The Inspired Kitchen

Posted On Feb 22, 2019 By Amanda Wormann

Cookbooks on a kitchen counter.

The kitchen allows you to dream up dishes, adding a little of this and a little of that to arrive at something deliciously new. I find cooking much different than baking in that you really can’t mess things up – exact measurements aren’t as necessary, and you can taste as you go to adjust as needed.

Now, I know there may be a few of you reading this who think you simply cannot cook, but I’m not letting you get away that easy. I’ve always said, if you can follow directions, you can cook. The internet is a beautiful thing – recipes are abundant, and inspiration is everywhere. But for me, nothing beats a good cookbook. I love marking the pages and coming back to them later when I’m falling into food boredom, or flipping through and discovering a decadent recipe and finding ways to make it a wee bit healthier.

It’s not just about making the recipes, though, and if I'm honest, half the time I don’t even make them all. Instead, you might flip through for inspiration (yep, just like a kid who only wants to look at the pictures), or use it as a way to expand your palette with flavors you may not otherwise use in your day-to-day meal making.

So whether you have a deep love for cooking but have found yourself in a rut, yearning for something new, or are just starting to get comfortable in the kitchen and want easy, delicious recipes, here are a few of my favorite cookbooks at the moment.

cookbooks on a kitchen counter

Whole30: The 30-Day Guide to Total Health and Food Freedom by Melissa Hartwig

Why I love it: One part educational guidebook and one part cookbook, this book was a complete gamechanger for me. I bought it when I did my first Whole30 as I looked for information on what this new – no sugar, no dairy, no alcohol, no grain, no legume – "diet” was all about. What I found wasn’t a diet at all, but instead, an experience that gave me an entirely new outlook on the relationship I have with food. Whether you’re interested in the Whole30 or not, the recipe portion of the book is full of healthy takes on delicious food and ways to make everyday meals better for you. You’ll find recipes for basics like Whole30-compliant ketchup, mayo, vinegarettes, and sauces, or full on meals like Roasted Pork Shoulder with Butternut Squash, Kale, and Tomatoes (a one-pot meal!) and Shepherd's Pie. Get the book here.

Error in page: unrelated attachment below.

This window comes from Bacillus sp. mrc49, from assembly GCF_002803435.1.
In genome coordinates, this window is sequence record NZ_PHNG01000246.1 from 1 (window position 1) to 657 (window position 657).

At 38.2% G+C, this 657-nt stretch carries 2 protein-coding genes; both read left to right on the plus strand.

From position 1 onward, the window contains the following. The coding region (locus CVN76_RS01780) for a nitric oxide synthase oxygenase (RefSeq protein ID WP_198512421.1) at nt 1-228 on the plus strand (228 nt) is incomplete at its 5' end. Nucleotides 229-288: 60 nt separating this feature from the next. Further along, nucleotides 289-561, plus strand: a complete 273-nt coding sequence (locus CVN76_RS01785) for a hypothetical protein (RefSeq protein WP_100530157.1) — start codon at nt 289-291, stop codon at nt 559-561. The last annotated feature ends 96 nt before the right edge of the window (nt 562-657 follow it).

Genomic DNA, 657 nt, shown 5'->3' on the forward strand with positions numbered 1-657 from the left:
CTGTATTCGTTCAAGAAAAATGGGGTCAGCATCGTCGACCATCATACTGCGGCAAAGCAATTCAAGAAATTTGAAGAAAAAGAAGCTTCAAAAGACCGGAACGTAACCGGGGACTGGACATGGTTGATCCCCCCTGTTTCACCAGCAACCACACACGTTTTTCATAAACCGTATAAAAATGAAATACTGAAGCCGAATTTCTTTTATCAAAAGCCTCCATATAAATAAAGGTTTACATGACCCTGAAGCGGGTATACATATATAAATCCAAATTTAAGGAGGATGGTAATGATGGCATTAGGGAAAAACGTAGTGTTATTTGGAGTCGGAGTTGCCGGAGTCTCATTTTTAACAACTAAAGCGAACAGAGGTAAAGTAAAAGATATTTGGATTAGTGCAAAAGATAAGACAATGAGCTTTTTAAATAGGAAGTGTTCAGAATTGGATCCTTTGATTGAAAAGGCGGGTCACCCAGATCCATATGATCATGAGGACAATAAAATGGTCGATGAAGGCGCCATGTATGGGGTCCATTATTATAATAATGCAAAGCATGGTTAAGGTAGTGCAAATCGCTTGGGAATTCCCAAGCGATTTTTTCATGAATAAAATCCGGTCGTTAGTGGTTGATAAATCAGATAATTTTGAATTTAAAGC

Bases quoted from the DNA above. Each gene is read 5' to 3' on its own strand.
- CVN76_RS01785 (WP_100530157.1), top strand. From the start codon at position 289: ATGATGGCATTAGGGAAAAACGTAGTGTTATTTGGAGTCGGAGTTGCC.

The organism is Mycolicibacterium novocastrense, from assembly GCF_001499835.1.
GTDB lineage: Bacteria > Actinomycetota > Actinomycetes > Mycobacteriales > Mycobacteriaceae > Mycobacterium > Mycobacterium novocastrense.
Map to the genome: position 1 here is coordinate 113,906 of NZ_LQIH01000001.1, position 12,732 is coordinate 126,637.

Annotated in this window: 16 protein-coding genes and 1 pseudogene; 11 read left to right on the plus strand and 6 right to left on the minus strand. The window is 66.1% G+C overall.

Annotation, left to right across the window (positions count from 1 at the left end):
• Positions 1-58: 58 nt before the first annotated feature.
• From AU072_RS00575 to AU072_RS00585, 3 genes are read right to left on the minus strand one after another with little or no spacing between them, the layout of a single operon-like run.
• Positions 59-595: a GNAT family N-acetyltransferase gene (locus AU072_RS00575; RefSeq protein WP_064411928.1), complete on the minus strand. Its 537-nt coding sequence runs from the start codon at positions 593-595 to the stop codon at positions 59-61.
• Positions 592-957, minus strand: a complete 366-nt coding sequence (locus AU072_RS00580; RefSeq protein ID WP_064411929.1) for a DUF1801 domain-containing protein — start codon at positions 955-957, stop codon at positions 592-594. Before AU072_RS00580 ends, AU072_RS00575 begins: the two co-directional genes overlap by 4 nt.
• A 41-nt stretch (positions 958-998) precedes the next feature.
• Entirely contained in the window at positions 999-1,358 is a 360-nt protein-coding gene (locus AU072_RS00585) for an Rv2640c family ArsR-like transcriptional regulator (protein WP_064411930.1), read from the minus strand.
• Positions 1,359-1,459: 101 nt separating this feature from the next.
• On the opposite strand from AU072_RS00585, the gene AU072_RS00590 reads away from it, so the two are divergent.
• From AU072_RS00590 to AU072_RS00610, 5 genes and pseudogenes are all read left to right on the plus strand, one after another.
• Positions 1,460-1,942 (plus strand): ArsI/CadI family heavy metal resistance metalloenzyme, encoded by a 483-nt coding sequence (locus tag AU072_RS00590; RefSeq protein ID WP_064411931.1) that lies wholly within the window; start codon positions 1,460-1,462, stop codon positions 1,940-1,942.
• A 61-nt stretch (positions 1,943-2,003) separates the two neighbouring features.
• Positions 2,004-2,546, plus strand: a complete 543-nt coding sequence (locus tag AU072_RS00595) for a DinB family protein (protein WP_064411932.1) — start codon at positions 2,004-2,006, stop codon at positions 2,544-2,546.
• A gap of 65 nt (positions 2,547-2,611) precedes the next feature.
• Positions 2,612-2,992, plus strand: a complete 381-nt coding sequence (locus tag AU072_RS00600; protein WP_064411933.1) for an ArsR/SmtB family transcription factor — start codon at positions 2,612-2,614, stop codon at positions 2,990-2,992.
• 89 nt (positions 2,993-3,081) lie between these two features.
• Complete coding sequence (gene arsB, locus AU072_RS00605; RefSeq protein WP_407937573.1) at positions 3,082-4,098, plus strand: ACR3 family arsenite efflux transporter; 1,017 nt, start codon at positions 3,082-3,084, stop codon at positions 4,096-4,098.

You can learn more about the Whole30 and their full collection of books including the Whole30 Cookbook, Whole30 Slow Cooker, Whole30 Fast and Easy, and more at whole30.com.

Dining In: Highly Cookable Recipes by Alison Roman

Why I love it: Alison Roman might be a food columnist for the New York Times, but don’t mistake that as an indicator of complicated recipes you’ll never be able to conquer at home. Her new book, Dining In, is all about practical and cookable recipes which she promises (and delivers on) from the very beginning of her book, “I promise that we will never ask you to make something in two skillets if it can be done in one. We will never ask you to buy ingredients you've never heard of unless I can defend it with my life and tell you 20 other things to do with it. I promise that we will never require you to remove all the leaves off the parsley stem because that takes FOREVER and I think you’ll like the stem anyway. I promise that if you read this book, you will learn at least one thing that will make you a better and more independent cook for the rest of your life.”

Here you’ll find recipes for tasty side dishes like Roasted Broccolini and Lemon with Crispy Parmesan or Spicy, Garlicky White Beans and main attractions like Seared Short Ribs with Quick Kimchi and Sesame Salt or Whole-wheat Pasta with Brown-buttered Mushrooms, Buckwheat, and Egg Yolk (I know, this is making me hungry, too). Get the book here.

Eat Your Heart Out: The Eat Good, Feel Good, Silver Lining Cookbook by Dean Sheremet

Why I love it: This book is about all about love and loss and how cooking helped and healed author Dean as he put himself back together again. You’ll find healthy versions of classic comfort food (he’s a man after my own heart) and easy ways to eat healthy every day. The book gives a nod to healing with chapters like “Food for Fitness and Lunches on the Go: The Best Revenge is Looking Good” and “Fresh Start: Single-Serving Breakfasts.”

Recipes include dishes that wow like Skirt Steak with Chimichurri Sauce or Cocoa and Coffee-Encrusted Rib Eye Steak, along with more simple recipes to get you through the day like Grain-Free Protein Granola or Bacon and Egg Baskets. He also includes tips and how-tos you can use for life like “How To: Lobster” and “How To: Spatchcocked Chicken with Smoked Garlic” and “How To: Spaghetti Squash.” Get the book here.

cookbooks on a kitchen counter

It’d take me all day to talk about all of the cookbooks stacked up on my counter and bookshelf, but here’s a rundown of other favorites worth checking out: Cravings: Hungry for More by Chrissy Teigen, The Simple Art of Eating Well Cookbook from Jessie Price and The EatingWell Test Kitchen, Appetites by Anthony Bourdain, and Magnolia Table by Joanna Gaines.


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